Flying to cure the fear of flying

Your muscles tense up, you start to feel claustrophobic, irrational fears plague your mind – that‘s how the fear of flying is often described. The Ruhr University of Bochum, Germany, has been conducting research into the efficient treatment of phobias for six years. In March 2019, Munster Airport asked it to carry out a study on 123 patients suffering from aviophobia or the fear of flying. A conversation with the project manager André Wannemüller.

Dr. André Wannemüller

Faculty of Psychology at the Ruhr University of Bochum

How did you come up with the idea of treating the fear of flying in an actual airplane?

In our studies, we always confront patients directly with the situations that cause them anxiety. We’ve climbed towers with people suffering from the fear of heights. We have let people who are scared of spiders touch the creatures. And here we’ve just had what for the participant is a free flight. What we are always interested in is how much the so-called violation of an expectation affects the phobia. During the flight I mentioned, the passengers had different experiences than those they had originally expected. Some of them were able to overcome their worst fears, such as looking out of the window or going to the on-board toilet.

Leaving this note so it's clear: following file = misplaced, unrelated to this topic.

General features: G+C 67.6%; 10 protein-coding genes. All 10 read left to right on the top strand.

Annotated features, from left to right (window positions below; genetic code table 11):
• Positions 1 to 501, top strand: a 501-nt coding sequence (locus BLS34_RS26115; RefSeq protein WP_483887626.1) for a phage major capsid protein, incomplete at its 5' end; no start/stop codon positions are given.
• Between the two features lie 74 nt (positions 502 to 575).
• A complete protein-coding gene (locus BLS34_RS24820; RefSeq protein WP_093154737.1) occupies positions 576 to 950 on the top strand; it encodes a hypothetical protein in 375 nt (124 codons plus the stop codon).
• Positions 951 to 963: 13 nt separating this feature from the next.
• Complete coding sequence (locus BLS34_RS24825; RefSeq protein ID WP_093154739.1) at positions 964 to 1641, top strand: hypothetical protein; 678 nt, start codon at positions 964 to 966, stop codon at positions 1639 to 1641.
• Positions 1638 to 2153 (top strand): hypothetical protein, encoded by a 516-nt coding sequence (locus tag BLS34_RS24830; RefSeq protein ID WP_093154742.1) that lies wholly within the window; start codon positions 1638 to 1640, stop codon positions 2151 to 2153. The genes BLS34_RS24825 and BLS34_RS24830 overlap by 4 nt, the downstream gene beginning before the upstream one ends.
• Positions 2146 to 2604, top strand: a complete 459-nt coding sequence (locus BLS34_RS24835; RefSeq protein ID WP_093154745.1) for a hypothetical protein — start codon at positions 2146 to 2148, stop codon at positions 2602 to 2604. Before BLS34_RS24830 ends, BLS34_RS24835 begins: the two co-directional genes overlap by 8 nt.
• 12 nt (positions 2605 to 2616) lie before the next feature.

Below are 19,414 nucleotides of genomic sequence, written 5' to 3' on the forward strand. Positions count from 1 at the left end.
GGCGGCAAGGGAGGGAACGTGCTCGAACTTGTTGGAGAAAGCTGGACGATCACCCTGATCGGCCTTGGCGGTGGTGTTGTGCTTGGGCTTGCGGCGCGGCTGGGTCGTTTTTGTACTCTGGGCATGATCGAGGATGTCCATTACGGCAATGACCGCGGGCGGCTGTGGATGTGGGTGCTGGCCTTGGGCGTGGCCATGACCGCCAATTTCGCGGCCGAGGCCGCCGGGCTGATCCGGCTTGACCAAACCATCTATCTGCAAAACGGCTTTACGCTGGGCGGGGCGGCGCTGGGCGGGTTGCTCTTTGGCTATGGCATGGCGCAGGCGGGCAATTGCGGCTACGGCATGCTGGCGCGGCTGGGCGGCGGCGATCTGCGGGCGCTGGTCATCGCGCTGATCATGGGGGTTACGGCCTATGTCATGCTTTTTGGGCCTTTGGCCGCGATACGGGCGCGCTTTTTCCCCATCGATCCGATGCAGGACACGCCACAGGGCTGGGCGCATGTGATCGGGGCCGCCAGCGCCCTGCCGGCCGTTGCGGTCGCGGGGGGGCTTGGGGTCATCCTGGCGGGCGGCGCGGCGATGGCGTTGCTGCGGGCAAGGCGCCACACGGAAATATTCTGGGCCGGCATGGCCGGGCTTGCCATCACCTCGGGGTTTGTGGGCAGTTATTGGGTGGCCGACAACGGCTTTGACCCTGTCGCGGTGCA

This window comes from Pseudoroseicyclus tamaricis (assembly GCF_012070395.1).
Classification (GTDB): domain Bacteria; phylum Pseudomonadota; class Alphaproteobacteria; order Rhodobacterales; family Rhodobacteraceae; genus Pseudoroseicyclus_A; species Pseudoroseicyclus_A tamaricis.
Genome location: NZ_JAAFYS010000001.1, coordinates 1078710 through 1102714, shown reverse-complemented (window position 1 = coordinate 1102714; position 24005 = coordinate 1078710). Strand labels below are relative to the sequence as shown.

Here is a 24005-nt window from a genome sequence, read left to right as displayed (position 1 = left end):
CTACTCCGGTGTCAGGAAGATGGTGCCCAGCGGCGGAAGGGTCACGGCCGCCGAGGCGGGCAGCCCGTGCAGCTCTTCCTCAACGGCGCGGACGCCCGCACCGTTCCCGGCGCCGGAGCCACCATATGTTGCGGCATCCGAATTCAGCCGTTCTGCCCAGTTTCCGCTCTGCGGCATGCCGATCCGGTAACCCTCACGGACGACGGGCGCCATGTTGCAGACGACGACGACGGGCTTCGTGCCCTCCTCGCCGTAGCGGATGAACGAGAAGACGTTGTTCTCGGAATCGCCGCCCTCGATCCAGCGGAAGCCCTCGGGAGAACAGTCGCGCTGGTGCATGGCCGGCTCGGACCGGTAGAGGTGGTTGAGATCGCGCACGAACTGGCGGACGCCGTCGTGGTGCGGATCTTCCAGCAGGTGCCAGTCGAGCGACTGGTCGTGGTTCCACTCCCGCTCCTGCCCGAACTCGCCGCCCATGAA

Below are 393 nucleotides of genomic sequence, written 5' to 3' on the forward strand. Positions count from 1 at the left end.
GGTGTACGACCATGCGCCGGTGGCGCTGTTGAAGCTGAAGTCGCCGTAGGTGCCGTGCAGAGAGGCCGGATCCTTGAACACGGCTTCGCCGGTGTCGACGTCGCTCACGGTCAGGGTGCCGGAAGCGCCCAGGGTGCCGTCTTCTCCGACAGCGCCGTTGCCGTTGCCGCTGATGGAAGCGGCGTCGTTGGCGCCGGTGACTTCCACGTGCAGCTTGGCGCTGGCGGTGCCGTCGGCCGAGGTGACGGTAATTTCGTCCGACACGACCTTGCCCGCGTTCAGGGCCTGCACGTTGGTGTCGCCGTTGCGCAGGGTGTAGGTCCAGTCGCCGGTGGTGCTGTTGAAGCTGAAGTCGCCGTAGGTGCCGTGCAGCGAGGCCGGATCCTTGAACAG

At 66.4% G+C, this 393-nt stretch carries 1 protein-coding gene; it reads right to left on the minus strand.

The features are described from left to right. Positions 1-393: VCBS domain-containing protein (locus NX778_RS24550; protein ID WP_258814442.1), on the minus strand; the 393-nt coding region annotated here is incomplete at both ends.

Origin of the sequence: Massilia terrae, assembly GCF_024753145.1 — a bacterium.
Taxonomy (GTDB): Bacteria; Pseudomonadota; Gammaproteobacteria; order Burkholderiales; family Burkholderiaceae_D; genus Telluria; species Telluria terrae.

What were the results?

The final study evaluation isn’t available yet. But what we do already know is that the participants say that after the course they were about 50 percent less afraid of flying. That’s an extraordinary figure. With other phobias, their level of anxiety was only around 30 percent lower. In about four months, we will interview the participants again and it will be exciting to see if this positive experience will have had a lasting effect, too.

What will stay in your mind the most?

I was sitting in the last row during the flight. At the beginning, people sitting next to each other held hands, even across the aisle. I still find that image touching. And shortly after the flight, one patient who suffered from the fear of flying wrote me saying that, for the first time in decades, he had bought plane tickets to visit his family in New Zealand. That’s great.

“With a plane that’s full of people with a fear of flying, you need to start and land even more gently than normal. Especially since I saw the fear in the eyes of the passengers when they were boarding. During the flight, I briefly explained a few things, such as the creaking noise that’s made when the landing gear is extended and the shift in gravity when descending. In the end, when we landed again without any unforeseen events, pure relief reigned supreme – never before have I been so warmly embraced by so many people.”

Peter Rosenkranz

A320 captain with the Lufthansa Group for 13 years

Dr. André Wannemüller

Faculty of Psychology at the Ruhr University of Bochum